How to Negotiate Your Car Loan Rates at the Dealership
Dealership financing offers many conveniences. For starters, you’re talking directly to your seller, so the middleman is eliminated, which reduces the risk of communication breakdown and added fees. And more often than not, they offer greater flexibility, again, because you’re dealing with them directly. With that in mind, if a car salesperson tells you that their rates are fixed, get ready to bust out the door and talk to another dealership. Because when it comes to dealership financing, there’s always room for negotiation. Always.
You’re spending your hard-earned money, so you better have a take-no-prisoners mentality when it comes to negotiation your rates. Here’s how to do it.
1. Negotiate both the price and payments
Once you hint at negotiations, many car salespersons will divert your focus on the monthly payments alone. Though lowering your monthlies is a good thing, you shouldn’t forget to negotiate the car’s price tag. Car salespersons would rather you negotiate the payments than the actual price of the car because that’s what they base your payments on, and the higher the price tag, the higher the monthly rates they can charge you.
2. Know exactly what you want
It’s difficult to know when you’ve negotiated successfully if you don’t know what you want. For example, do you want to pay off the principal of your loan minus the interest you would pay? This would be ideal for a simple interest loan. As the terms of the loan get more complicated, then the more effort you should put in to understanding them. For all you know, you’re just negotiating yourself into zero savings. Don’t hesitate to have a financial expert look at your negotiated loan terms to see if it is indeed to your benefit.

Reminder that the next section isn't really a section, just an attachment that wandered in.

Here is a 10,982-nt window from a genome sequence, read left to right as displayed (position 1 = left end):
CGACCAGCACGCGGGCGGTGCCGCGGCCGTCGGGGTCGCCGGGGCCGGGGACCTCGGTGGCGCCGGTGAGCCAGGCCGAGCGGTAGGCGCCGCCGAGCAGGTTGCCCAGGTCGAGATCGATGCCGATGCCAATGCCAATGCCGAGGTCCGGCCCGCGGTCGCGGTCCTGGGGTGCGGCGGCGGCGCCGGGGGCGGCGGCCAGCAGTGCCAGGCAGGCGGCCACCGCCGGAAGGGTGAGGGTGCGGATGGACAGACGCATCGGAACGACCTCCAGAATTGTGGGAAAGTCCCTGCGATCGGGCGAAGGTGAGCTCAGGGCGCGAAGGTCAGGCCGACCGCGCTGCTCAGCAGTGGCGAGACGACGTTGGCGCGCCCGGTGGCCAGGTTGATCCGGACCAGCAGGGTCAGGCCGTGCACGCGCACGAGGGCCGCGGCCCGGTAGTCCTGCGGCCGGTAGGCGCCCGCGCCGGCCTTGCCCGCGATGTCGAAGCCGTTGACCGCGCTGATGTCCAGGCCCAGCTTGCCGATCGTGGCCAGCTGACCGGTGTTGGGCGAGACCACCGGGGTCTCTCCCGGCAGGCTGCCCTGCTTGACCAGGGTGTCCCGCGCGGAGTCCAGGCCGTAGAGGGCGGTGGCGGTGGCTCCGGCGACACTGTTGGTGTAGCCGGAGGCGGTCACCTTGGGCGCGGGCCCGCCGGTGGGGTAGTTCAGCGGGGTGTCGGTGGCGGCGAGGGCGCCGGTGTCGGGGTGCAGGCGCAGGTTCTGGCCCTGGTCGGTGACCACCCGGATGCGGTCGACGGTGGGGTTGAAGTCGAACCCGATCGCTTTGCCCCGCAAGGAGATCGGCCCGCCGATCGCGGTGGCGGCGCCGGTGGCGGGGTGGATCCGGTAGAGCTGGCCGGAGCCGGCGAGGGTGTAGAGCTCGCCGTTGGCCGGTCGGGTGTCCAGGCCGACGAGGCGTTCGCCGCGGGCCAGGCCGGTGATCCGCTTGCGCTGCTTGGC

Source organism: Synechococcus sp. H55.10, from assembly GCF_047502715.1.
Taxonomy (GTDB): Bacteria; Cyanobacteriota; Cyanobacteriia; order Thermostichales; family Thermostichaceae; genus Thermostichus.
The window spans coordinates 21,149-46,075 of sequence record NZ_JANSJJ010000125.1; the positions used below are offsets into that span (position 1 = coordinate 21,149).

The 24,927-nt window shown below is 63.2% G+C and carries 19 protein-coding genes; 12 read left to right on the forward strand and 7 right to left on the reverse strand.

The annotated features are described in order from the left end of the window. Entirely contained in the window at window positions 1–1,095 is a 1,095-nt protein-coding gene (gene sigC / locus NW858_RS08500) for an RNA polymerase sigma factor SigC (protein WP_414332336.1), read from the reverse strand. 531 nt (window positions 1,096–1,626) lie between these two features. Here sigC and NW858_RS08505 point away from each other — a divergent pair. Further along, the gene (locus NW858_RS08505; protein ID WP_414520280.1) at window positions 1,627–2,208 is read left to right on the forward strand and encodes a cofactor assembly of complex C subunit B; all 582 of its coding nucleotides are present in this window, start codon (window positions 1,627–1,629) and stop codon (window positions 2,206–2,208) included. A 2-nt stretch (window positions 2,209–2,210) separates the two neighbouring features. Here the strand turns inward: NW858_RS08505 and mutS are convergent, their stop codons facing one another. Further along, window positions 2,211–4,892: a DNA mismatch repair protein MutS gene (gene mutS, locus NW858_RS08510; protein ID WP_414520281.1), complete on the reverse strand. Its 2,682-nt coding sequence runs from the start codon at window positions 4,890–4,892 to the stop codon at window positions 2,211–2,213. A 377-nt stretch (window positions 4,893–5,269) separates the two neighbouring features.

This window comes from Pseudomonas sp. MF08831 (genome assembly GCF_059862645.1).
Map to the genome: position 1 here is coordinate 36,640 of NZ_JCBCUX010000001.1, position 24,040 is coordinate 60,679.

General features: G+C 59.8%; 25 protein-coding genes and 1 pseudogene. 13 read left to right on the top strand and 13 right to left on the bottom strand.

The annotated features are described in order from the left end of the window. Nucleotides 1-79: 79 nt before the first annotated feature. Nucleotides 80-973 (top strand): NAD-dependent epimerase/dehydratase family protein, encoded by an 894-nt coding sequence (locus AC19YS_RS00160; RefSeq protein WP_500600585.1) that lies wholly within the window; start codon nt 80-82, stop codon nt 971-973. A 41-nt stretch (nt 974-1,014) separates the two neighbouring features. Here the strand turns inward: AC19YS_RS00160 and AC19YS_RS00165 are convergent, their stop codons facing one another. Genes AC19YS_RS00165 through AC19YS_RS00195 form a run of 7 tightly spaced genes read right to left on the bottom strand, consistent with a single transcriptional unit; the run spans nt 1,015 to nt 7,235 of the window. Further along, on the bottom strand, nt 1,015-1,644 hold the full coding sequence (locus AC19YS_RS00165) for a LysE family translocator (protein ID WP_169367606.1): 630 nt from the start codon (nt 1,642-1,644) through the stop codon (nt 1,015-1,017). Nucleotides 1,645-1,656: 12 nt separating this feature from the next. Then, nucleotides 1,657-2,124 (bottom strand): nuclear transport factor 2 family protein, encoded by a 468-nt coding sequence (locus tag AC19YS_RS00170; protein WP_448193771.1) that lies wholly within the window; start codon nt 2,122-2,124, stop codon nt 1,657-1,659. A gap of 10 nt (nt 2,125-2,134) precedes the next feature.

3. Skip out on all the extras
Salespersons will often include a lot of extras to the price tag, so make sure to ask how much the car would cost without them. From rustproofing to car alarms to floor mats and more–although these items are useful, chances are, you can buy these at a lower price elsewhere.
4. Choose the shortest loan term possible
Longer loan terms mean more interest, which leads to a higher cost of purchase, and ultimately, more wasted money. To save as much as you can, you need to keep the term as short as you can. As leverage, paying a significant amount on your down payment is a good idea, as this lowers your loan rate overall.
5. Keep your emotions in check
Due to the amount of money involved, the car-buying process can be a testing time for many people. If the dealership is unwilling to negotiate, don’t let your emotions get the best of you and simply walk away. Avoid any negative words and actions that you might regret. Remember that walking out is just part of the negotiations process. They may still contact you–this time with terms that are more to your liking.